As stated earlier, primary constraints to achieving food security are the low yield per unit area, high population pressure, and negligible scope for expansion of the area of land for cultivation. Under these circumstances available options will be crop intensification and diversification through the use of modern technologies, especially seeds, fertilizer, irrigation, mechanization of agricultural production, post-harvest processing, storage, marketing and development of new technologies by research.

4.1 Crop Nutrition

A major contribution towards increased yield and sustained production could be achieved by using fertilizers and manures. The actual usage of fertilizers is generally lower in the developing countries than in developed countries and dangers of overuse, as observed mostly in the highly industrialized countries, has not been a problem. Organic matter usage has been less in most countries, but its incorporation into the agricultural systems will make the soils fertile and less degradable. Several problems exist in the use of organic manures such as the volume required, time, labour and opportunity costs. Another recent development is in the development of crop rotations, a strategy towards diversification of agricultural systems to increase productivity and crop yields. This involves the insertion of green manure cover crops or other legumes in the cropping systems as seen in several countries. The popular crop mixes are legumes in maize and other cereals.

The consumption of fertilizers in terms of plant nutrients is a reliable indicator of nutrient usage by different countries in the Region. During 1973-1983 nutrient consumption increased from 17 to 35 million metric tonnes. During 1988-1997 further increases have been recorded from 47 to 63 million metric tonnes in developing countries of the Region, with an average annual growth rate of 3.7 percent. The countries using the highest rates of fertilizer nutrients were China (36 m Mt) and India (16 m Mt). The developed countries of the Region (Australia, Japan and New Zealand) also recorded average annual growth rates of 9.3 percent.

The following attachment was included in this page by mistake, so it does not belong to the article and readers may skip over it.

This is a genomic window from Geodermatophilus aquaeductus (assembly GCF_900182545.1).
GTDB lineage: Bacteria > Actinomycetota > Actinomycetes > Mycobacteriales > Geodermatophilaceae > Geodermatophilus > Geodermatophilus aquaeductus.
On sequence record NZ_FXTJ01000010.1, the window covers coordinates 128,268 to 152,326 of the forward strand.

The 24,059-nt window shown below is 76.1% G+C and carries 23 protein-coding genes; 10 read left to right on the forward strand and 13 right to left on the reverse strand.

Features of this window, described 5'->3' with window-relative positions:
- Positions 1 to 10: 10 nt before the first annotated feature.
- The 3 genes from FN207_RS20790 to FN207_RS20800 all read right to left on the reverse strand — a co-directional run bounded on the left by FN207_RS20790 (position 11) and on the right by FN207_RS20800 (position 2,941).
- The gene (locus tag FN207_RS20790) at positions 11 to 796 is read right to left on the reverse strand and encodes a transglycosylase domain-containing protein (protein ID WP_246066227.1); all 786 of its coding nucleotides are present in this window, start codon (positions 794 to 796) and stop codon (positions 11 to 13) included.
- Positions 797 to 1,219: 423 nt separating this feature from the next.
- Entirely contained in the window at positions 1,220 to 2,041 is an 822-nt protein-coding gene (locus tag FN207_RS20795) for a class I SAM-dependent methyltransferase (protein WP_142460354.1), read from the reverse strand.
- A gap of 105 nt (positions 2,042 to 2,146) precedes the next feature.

Although the rate of fertilizer used has increased, per hectare usage has been less impressive. Many of the developing countries use less than 20 kg nutrients per hectare and this is regarded as a major reason for low yields. In 1997, the highest rates of fertilizer/ha have been used by the Republic of Korea (471 kg/ha) followed by China (266 kg/ha), Vietnam (218 kg/ha) and Malaysia (158 kg/ha). Among the developed countries of the Region Japan has used the highest amount of nutrients (366 kg/ha) followed by New Zealand (211 kg/ha).

Further analysis of nutrient usage indicates that a large proportion of the fertilizer is used in rice cultivation and insignificant amounts for other field crops. It is necessary to increase the use of fertilizers and manures to ensure high crop responses to the applied nutrients. It is also necessary to encourage the use of organic fertilizers to renovate soils and improve their physical and chemical properties and biological activity. Slow release organic fertilizers are also used in some countries where about 80 percent of total nitrogen is present as organic nitrogen. At normal soil temperatures of around 27° C, about 60 percent of this nitrogen is released over the first four months. The losses due to leaching and volatilization will be less, hence the efficiency may exceed that of mineral fertilizers in the locations where these processes are likely to occur.

4.2 Agricultural Mechanization

Farm power includes human, animal and mechanical sources. In developing countries 80 percent of the farm power comes from humans. There is a trend for the shift of labour from agriculture to industry in most of the developing countries. This has already taken place in the developed countries. This would mean that the few remaining people in agriculture would be required to produce food for more and more people living in urban areas, showing 7 percent growth per year. Besides, labour costs are escalating, accounting for a high proportion of the cost of production. For instance in Sri Lanka, approximately 50 percent of the total cost in rice production is accounted for by labour. Sometimes, labour is not even available at any price during cropping seasons and lands are left fallow due to shortage of labour. On an average a farmer using his own labour could feed himself and three others, using draft power he can feed 6 persons and use of tractor could increase the number to over 50. Hence, it will be futile to believe that the regional food demand could be met by traditional farming systems. Therefore, mechanization will be an urgent need for all developing countries in the Asia-Pacific Region and benefits of machinery use are generally apparent.